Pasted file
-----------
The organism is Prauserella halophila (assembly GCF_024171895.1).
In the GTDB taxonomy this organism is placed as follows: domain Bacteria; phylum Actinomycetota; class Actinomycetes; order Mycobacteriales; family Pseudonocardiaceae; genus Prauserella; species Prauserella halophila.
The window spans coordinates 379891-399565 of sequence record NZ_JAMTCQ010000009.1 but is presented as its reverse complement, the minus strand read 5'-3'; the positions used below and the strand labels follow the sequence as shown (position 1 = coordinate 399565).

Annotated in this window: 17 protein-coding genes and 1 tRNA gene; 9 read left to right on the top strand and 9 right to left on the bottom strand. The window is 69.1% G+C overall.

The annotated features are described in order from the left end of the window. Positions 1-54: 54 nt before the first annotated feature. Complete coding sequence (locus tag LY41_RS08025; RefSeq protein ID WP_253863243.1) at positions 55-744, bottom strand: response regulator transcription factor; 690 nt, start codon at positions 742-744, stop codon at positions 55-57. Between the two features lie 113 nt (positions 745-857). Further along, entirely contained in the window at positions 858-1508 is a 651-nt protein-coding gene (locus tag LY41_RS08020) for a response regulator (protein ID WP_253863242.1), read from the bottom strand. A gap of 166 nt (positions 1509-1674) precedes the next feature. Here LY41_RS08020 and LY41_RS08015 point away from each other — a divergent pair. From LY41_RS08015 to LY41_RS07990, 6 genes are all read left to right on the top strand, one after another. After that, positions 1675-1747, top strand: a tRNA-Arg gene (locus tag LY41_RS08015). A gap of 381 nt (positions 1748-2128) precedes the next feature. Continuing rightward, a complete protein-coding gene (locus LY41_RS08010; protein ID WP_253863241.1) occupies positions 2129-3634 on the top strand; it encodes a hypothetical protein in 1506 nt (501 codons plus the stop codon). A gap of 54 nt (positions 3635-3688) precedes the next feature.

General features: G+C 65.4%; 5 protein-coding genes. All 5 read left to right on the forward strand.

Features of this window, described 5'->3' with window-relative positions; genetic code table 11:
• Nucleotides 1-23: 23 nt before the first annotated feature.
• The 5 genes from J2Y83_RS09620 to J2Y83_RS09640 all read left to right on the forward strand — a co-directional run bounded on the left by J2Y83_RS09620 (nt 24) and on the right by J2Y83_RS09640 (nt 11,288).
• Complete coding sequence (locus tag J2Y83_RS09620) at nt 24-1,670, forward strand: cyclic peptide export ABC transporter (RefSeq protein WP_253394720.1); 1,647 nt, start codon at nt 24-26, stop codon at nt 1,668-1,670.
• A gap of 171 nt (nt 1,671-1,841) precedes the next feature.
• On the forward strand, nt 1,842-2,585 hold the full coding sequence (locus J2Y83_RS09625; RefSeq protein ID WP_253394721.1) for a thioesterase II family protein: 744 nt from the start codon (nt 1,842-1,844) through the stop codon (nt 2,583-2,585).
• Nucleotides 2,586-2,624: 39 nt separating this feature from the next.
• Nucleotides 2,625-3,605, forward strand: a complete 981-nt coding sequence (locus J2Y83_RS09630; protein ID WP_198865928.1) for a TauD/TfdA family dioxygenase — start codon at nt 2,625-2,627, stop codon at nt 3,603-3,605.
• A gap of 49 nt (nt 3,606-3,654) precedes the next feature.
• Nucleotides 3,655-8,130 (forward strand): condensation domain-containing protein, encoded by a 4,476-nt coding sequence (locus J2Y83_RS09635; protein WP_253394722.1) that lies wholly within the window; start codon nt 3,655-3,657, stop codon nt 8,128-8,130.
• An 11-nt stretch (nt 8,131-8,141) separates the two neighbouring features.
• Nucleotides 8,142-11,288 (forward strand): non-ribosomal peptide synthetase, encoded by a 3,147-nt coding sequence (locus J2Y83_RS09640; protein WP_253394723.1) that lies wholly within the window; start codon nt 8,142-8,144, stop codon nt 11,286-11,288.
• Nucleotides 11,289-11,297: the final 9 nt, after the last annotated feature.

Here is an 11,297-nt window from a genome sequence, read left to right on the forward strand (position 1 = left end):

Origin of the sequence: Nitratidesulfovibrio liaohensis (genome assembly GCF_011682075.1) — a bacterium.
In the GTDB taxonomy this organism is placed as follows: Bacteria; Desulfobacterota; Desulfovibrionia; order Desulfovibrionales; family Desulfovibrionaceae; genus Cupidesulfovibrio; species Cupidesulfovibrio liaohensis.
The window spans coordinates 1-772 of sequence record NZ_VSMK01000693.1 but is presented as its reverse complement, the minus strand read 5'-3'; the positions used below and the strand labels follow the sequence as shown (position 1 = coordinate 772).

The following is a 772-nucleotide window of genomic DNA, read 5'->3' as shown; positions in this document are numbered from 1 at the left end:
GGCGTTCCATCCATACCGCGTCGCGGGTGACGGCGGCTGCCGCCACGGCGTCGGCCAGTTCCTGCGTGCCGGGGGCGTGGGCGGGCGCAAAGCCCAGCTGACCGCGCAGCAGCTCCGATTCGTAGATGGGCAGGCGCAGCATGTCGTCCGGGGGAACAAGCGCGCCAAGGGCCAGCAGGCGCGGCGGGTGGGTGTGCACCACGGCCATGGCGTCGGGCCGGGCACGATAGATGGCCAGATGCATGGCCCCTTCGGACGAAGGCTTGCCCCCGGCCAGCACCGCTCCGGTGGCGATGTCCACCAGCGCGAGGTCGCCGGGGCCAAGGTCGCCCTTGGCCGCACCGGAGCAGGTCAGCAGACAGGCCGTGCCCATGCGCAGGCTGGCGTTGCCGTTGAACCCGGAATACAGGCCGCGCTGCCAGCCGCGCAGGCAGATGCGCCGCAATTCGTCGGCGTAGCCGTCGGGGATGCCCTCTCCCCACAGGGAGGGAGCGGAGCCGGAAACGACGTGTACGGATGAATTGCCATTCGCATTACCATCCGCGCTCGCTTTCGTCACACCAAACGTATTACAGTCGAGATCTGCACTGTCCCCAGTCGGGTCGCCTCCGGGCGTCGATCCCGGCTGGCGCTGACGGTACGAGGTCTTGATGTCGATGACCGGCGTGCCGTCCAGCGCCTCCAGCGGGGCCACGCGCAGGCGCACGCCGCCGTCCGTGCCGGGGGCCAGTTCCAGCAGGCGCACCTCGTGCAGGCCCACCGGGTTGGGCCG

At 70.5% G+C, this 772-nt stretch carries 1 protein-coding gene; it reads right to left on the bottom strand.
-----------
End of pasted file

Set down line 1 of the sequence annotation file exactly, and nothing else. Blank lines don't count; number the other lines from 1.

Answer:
The organism is Prauserella halophila (assembly GCF_024171895.1).